Q: Does G‑d command or condone similar acts today?
A: Thank G‑d, no. Aside from the elimination of Amalek, this was a command only for a certain period of time. As the Talmud makes clear, in the ancient Age of Empires, these tribes melded together and disappeared as distinct entities.
The elimination of Amalek remains a command until the times of Moshiach [the Messiah – VJT], but as we can no longer identify any specific group as Amalekites, it is no longer directed against a particular tribe, but rather against incorrigible evil in general.
Now here is something very tell-tale about the Jewish People: We do have one day a year on which we are to commemorate the elimination of Amalek. It is Purim. The arch-villain of Purim is Haman, who was an Amalekite. How do we commemorate this command? By rioting, threatening, and spitting on our enemies? No. By stomping on the floor and making noise when Haman’s name is mentioned. And then we go out and deliver gifts to the poor and to friends, and make people happy. That is how we eliminate incorrigible evil.
Guardian journalist Nick Cohen also overlooks an important distinction between Old Testament violence and violence in the Qur’an: the latter is encoded in Muslim religious law, whereas the former never codified into Jewish law. Middle East and Islam specialist Raymond Ibrahim highlights this point in his article, Are Judaism and Christianity as Violent as Islam? (Middle East Quarterly, Summer 2009, pp. 3-12):
… [A]ll the historic violence committed by the Hebrews and recorded in the Old Testament is just that — history. It happened; God commanded it. But it revolved around a specific time and place and was directed against a specific people. At no time did such violence go on to become standardized or codified into Jewish law. In short, biblical accounts of violence are descriptive, not prescriptive.
This is where Islamic violence is unique. Though similar to the violence of the Old Testament — commanded by God and manifested in history — certain aspects of Islamic violence and intolerance have become standardized in Islamic law and apply at all times.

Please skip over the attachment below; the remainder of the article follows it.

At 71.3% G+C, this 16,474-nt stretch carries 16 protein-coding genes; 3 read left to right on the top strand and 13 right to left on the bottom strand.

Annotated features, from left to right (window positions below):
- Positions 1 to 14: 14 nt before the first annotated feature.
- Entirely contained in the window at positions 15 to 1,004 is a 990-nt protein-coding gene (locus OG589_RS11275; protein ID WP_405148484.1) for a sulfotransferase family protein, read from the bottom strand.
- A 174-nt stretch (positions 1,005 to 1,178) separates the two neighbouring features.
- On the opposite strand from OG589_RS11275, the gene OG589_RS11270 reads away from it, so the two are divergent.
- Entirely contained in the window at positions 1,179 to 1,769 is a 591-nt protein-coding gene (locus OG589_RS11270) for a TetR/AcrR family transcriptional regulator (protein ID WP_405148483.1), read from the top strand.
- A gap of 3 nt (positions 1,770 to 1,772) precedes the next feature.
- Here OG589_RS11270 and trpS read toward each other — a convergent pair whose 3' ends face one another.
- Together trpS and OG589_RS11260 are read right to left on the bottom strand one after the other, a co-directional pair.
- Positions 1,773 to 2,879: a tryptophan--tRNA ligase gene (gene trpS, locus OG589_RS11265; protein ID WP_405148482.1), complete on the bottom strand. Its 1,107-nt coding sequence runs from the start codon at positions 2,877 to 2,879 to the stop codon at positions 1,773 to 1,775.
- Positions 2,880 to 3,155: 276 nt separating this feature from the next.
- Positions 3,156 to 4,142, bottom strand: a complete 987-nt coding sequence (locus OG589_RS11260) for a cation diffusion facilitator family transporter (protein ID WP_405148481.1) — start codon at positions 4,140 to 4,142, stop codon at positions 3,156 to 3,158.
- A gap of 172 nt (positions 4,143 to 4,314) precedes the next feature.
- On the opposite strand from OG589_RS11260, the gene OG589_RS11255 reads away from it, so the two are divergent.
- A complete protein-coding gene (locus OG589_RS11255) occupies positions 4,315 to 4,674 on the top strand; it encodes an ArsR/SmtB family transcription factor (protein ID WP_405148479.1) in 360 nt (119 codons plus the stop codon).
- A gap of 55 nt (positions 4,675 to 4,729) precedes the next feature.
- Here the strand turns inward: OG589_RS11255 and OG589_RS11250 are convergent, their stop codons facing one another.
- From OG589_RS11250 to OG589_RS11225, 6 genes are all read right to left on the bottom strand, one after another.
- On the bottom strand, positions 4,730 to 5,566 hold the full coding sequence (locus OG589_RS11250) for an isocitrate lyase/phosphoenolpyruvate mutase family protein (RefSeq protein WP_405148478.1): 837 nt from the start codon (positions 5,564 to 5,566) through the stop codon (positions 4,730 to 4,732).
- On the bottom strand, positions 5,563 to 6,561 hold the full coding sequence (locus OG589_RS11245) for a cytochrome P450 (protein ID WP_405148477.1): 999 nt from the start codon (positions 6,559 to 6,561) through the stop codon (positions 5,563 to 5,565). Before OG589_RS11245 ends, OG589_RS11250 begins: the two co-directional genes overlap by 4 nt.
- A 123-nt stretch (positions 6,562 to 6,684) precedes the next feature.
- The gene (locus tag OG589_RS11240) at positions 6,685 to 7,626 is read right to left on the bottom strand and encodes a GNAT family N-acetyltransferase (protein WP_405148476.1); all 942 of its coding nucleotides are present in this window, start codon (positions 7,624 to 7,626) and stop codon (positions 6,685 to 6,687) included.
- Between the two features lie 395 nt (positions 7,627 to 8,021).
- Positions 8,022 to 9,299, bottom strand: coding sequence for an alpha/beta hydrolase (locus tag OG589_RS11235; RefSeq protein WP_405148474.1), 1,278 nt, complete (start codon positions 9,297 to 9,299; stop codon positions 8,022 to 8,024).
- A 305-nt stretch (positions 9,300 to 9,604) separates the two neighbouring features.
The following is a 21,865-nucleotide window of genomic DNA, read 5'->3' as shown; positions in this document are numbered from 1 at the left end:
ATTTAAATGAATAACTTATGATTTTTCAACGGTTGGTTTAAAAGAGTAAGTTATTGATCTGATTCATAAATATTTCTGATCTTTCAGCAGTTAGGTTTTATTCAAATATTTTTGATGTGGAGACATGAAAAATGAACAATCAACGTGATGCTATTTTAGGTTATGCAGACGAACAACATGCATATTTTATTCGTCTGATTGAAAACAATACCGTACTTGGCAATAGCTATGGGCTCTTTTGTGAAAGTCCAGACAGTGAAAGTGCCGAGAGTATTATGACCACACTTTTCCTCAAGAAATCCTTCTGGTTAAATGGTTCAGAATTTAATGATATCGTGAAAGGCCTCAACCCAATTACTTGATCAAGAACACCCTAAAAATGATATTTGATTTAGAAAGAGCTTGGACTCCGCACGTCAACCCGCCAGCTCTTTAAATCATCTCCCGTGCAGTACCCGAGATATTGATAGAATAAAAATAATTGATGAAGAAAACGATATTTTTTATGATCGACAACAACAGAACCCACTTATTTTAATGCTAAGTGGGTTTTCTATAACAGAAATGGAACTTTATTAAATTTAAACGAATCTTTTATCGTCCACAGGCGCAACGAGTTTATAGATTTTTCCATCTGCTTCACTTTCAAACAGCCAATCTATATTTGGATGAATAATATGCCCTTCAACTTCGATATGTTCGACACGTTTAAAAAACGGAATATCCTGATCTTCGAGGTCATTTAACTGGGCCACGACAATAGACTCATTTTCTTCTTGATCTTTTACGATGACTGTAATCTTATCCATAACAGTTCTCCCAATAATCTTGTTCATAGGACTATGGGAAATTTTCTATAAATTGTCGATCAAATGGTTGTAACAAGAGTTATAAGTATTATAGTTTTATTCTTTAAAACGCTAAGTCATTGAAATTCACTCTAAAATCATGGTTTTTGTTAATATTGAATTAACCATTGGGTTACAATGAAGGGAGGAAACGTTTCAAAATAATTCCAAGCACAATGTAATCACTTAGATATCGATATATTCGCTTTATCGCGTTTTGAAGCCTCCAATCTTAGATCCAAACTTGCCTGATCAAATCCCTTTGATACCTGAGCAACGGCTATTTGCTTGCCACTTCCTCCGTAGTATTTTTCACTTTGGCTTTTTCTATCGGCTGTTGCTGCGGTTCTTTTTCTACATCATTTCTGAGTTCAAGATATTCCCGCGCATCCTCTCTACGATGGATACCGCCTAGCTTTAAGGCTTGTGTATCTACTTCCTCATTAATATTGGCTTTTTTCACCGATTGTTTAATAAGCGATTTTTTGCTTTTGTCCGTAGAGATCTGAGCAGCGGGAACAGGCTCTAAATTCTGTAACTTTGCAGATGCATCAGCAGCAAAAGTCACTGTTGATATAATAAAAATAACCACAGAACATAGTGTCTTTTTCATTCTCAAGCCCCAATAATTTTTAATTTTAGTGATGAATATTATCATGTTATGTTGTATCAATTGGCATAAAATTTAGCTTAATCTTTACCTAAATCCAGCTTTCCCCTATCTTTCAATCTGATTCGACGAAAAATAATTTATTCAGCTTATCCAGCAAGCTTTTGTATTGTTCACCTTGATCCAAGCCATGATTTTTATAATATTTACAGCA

There is one final aspect that is often overlooked — either from ignorance or disingenuousness — by those who insist that violence and intolerance is equivalent across the board for all religions. Aside from the divine words of the Qur’an, Muhammad’s pattern of behavior — his sunna or “example”—is an extremely important source of legislation in Islam…
…[B]ased on both the Qur’an and Muhammad’s sunna, pillaging and plundering infidels, enslaving their children, and placing their women in concubinage is well founded. (For example, Qur. 4:24, 4:92, 8:69, 24:33, 33:50.)
Nick Cohen writes in his Guardian article that “Christ no more forbad slavery, rape, torture and genocide than did the Ten Commandments.” He fails to cite any Old Testament verse authorizing torture, and I have already disposed of his argument that it sanctions rape.
It is often alleged that the Bible endorses and even mandates slavery. But as Christian apologist Matt Flanagan demonstrates in an essay titled, Slavery, John Locke and the Bible, John Locke refuted this idea 300 years ago, in his Second Treatise on Civil Government. Locke’s argument was that if a person is a slave then that person is “under the absolute, arbitrary power of another, to take away his life, when he pleases.” However, the institution commonly referred to in Scripture that people could sell themselves into, was not one where they were “under an absolute, arbitrary, despotical power.” Hence it was not slavery. Christian apologist Glenn Miller argues in Part One and Part Two of his essay, “Does God condone slavery in the Bible?”, that the “slaves” in the Old Testament – even the foreign slaves – were not chattel slaves. So Nick Cohen’s claim that Jesus did nit forbid slavery is bogus. It is also odd that he does not see fit to mention St. Paul’s epistle to Philemon, in which he exhorts Philemon to free his runaway slave Onesimus, whom he is returning to him, and to treat him “no longer as a slave, but better than a slave, as a dear brother.”